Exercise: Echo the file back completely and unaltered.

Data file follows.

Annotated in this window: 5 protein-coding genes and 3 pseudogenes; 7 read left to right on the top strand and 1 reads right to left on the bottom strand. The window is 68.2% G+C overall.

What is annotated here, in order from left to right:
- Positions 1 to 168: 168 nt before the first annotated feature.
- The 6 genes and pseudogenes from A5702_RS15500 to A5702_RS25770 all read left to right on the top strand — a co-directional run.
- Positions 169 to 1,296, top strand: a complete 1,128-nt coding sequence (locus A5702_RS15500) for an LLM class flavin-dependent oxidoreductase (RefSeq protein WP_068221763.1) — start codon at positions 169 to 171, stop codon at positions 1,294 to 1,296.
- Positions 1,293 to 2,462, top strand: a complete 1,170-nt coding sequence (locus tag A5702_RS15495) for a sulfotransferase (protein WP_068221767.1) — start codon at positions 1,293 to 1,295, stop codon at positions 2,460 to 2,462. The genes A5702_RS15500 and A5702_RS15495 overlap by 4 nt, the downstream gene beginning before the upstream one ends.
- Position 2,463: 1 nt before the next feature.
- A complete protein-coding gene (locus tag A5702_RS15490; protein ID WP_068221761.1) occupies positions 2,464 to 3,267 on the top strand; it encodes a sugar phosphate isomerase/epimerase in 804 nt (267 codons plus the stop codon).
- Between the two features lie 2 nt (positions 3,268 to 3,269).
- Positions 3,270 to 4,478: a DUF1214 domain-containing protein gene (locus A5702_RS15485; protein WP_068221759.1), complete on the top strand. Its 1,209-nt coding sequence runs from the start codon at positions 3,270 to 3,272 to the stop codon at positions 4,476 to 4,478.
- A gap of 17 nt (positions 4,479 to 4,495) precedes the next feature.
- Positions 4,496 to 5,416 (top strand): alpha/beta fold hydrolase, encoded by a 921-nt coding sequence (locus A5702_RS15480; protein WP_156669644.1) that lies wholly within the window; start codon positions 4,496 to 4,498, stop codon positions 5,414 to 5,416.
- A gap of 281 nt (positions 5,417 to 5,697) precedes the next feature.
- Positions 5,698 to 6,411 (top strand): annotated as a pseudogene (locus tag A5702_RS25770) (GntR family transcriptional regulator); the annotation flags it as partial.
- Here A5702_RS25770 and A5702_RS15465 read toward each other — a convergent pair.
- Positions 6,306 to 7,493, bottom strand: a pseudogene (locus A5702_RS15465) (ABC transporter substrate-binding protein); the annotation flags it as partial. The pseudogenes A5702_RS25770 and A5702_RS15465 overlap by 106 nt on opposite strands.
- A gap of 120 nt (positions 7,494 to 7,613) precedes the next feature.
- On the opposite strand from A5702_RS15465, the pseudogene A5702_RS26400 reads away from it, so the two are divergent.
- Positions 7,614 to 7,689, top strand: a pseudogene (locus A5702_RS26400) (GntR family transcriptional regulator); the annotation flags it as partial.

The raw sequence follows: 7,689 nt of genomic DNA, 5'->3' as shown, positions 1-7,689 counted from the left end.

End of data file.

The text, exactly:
Annotated in this window: 5 protein-coding genes and 3 pseudogenes; 7 read left to right on the top strand and 1 reads right to left on the bottom strand. The window is 68.2% G+C overall.

What is annotated here, in order from left to right:
- Positions 1 to 168: 168 nt before the first annotated feature.
- The 6 genes and pseudogenes from A5702_RS15500 to A5702_RS25770 all read left to right on the top strand — a co-directional run.
- Positions 169 to 1,296, top strand: a complete 1,128-nt coding sequence (locus A5702_RS15500) for an LLM class flavin-dependent oxidoreductase (RefSeq protein WP_068221763.1) — start codon at positions 169 to 171, stop codon at positions 1,294 to 1,296.
- Positions 1,293 to 2,462, top strand: a complete 1,170-nt coding sequence (locus tag A5702_RS15495) for a sulfotransferase (protein WP_068221767.1) — start codon at positions 1,293 to 1,295, stop codon at positions 2,460 to 2,462. The genes A5702_RS15500 and A5702_RS15495 overlap by 4 nt, the downstream gene beginning before the upstream one ends.
- Position 2,463: 1 nt before the next feature.
- A complete protein-coding gene (locus tag A5702_RS15490; protein ID WP_068221761.1) occupies positions 2,464 to 3,267 on the top strand; it encodes a sugar phosphate isomerase/epimerase in 804 nt (267 codons plus the stop codon).
- Between the two features lie 2 nt (positions 3,268 to 3,269).
- Positions 3,270 to 4,478: a DUF1214 domain-containing protein gene (locus A5702_RS15485; protein WP_068221759.1), complete on the top strand. Its 1,209-nt coding sequence runs from the start codon at positions 3,270 to 3,272 to the stop codon at positions 4,476 to 4,478.
- A gap of 17 nt (positions 4,479 to 4,495) precedes the next feature.
- Positions 4,496 to 5,416 (top strand): alpha/beta fold hydrolase, encoded by a 921-nt coding sequence (locus A5702_RS15480; protein WP_156669644.1) that lies wholly within the window; start codon positions 4,496 to 4,498, stop codon positions 5,414 to 5,416.
- A gap of 281 nt (positions 5,417 to 5,697) precedes the next feature.
- Positions 5,698 to 6,411 (top strand): annotated as a pseudogene (locus tag A5702_RS25770) (GntR family transcriptional regulator); the annotation flags it as partial.
- Here A5702_RS25770 and A5702_RS15465 read toward each other — a convergent pair.
- Positions 6,306 to 7,493, bottom strand: a pseudogene (locus A5702_RS15465) (ABC transporter substrate-binding protein); the annotation flags it as partial. The pseudogenes A5702_RS25770 and A5702_RS15465 overlap by 106 nt on opposite strands.
- A gap of 120 nt (positions 7,494 to 7,613) precedes the next feature.
- On the opposite strand from A5702_RS15465, the pseudogene A5702_RS26400 reads away from it, so the two are divergent.
- Positions 7,614 to 7,689, top strand: a pseudogene (locus A5702_RS26400) (GntR family transcriptional regulator); the annotation flags it as partial.

The raw sequence follows: 7,689 nt of genomic DNA, 5'->3' as shown, positions 1-7,689 counted from the left end.